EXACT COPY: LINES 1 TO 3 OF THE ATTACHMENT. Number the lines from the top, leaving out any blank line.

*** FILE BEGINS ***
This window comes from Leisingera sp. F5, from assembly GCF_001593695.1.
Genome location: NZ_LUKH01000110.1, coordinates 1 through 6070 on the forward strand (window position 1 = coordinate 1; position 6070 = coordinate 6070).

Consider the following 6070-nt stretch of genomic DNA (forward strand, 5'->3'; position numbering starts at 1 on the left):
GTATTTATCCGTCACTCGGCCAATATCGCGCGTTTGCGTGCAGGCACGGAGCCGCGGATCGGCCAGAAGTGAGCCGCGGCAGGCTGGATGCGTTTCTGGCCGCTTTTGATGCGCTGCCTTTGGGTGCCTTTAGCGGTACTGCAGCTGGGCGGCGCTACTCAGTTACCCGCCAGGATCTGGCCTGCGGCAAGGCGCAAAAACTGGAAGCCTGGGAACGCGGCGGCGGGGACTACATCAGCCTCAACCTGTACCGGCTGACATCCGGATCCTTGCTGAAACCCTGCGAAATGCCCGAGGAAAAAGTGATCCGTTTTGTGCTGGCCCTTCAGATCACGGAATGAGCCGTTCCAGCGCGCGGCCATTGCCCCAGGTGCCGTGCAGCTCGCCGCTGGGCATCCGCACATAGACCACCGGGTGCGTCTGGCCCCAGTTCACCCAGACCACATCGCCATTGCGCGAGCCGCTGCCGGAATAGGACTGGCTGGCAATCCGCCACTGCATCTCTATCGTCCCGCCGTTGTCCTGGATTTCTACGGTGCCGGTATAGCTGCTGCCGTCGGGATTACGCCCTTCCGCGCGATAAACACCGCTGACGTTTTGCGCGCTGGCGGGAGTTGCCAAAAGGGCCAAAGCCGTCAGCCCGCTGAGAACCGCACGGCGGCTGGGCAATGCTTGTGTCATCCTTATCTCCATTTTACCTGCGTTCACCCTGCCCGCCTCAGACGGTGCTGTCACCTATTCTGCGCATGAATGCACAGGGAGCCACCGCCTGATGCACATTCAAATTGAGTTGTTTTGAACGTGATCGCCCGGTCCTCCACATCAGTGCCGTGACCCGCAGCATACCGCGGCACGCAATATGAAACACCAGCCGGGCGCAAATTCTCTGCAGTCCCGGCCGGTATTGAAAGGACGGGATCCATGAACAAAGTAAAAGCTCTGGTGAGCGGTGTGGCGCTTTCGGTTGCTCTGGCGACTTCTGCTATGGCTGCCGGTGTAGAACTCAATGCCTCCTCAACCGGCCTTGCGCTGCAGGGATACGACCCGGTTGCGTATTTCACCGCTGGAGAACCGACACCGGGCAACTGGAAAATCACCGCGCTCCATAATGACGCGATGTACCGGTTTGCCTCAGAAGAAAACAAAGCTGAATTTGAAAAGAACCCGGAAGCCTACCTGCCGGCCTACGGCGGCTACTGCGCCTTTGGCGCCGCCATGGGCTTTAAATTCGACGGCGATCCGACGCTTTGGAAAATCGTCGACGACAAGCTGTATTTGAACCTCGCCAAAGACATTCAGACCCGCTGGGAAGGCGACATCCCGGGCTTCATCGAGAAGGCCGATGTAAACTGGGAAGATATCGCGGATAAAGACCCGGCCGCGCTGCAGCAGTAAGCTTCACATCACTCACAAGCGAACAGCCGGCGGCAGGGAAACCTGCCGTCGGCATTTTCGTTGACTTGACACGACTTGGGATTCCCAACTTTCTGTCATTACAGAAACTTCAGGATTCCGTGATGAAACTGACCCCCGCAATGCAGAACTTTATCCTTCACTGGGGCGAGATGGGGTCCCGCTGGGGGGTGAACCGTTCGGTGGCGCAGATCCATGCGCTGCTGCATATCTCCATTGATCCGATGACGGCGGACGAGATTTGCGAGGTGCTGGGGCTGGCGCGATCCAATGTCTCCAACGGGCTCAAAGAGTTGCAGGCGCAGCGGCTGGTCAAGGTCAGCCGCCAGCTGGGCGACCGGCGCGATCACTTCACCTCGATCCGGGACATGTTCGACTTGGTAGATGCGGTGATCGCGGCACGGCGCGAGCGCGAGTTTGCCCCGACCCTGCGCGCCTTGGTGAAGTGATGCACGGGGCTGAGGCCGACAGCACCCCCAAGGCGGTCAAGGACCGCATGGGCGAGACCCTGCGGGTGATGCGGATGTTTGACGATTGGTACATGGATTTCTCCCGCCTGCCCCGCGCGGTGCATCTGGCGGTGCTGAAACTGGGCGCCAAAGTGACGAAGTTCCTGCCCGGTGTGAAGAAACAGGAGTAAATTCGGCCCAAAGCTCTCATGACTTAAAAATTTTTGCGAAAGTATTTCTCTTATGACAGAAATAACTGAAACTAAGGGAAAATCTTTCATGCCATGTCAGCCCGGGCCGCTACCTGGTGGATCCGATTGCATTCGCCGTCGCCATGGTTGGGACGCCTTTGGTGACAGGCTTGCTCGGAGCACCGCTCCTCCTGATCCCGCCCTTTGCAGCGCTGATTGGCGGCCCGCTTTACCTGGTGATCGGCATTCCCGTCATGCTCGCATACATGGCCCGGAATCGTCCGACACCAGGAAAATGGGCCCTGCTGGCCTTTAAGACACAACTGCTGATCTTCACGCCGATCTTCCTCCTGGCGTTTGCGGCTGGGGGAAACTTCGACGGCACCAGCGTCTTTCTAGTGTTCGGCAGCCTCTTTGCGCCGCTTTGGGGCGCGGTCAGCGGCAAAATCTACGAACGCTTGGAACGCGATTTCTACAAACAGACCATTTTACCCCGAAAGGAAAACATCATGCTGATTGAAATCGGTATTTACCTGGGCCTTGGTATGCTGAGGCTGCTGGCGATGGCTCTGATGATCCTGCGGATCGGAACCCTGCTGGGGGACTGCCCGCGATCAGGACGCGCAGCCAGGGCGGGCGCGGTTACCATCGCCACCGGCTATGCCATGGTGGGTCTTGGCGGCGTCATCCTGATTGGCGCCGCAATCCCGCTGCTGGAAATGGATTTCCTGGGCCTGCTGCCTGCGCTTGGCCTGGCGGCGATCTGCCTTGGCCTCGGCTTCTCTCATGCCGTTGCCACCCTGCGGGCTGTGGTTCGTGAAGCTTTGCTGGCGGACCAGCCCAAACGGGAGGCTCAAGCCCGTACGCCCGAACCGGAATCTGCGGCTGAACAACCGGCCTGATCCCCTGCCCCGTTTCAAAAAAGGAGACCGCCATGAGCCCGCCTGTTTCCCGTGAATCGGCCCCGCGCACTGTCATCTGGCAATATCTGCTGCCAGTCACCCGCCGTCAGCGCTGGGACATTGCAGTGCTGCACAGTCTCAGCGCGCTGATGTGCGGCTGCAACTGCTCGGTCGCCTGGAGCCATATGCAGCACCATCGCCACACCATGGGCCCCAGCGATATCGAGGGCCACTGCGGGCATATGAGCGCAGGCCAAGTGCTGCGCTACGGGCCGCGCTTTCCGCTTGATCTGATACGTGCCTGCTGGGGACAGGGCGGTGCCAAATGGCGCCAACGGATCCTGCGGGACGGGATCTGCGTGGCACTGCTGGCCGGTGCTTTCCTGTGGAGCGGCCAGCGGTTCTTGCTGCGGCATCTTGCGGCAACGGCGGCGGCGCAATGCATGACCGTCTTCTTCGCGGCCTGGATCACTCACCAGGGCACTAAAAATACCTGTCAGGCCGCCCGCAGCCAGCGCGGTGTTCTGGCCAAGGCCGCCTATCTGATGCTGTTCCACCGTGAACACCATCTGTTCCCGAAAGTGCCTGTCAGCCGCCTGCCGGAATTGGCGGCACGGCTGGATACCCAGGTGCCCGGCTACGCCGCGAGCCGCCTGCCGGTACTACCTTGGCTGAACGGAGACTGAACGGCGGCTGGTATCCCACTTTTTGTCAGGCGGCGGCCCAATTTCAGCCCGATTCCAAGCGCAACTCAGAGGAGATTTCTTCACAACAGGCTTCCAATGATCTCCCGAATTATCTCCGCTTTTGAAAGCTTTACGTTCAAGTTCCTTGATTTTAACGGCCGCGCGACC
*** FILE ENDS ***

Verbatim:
This window comes from Leisingera sp. F5, from assembly GCF_001593695.1.
Genome location: NZ_LUKH01000110.1, coordinates 1 through 6070 on the forward strand (window position 1 = coordinate 1; position 6070 = coordinate 6070).

Consider the following 6070-nt stretch of genomic DNA (forward strand, 5'->3'; position numbering starts at 1 on the left):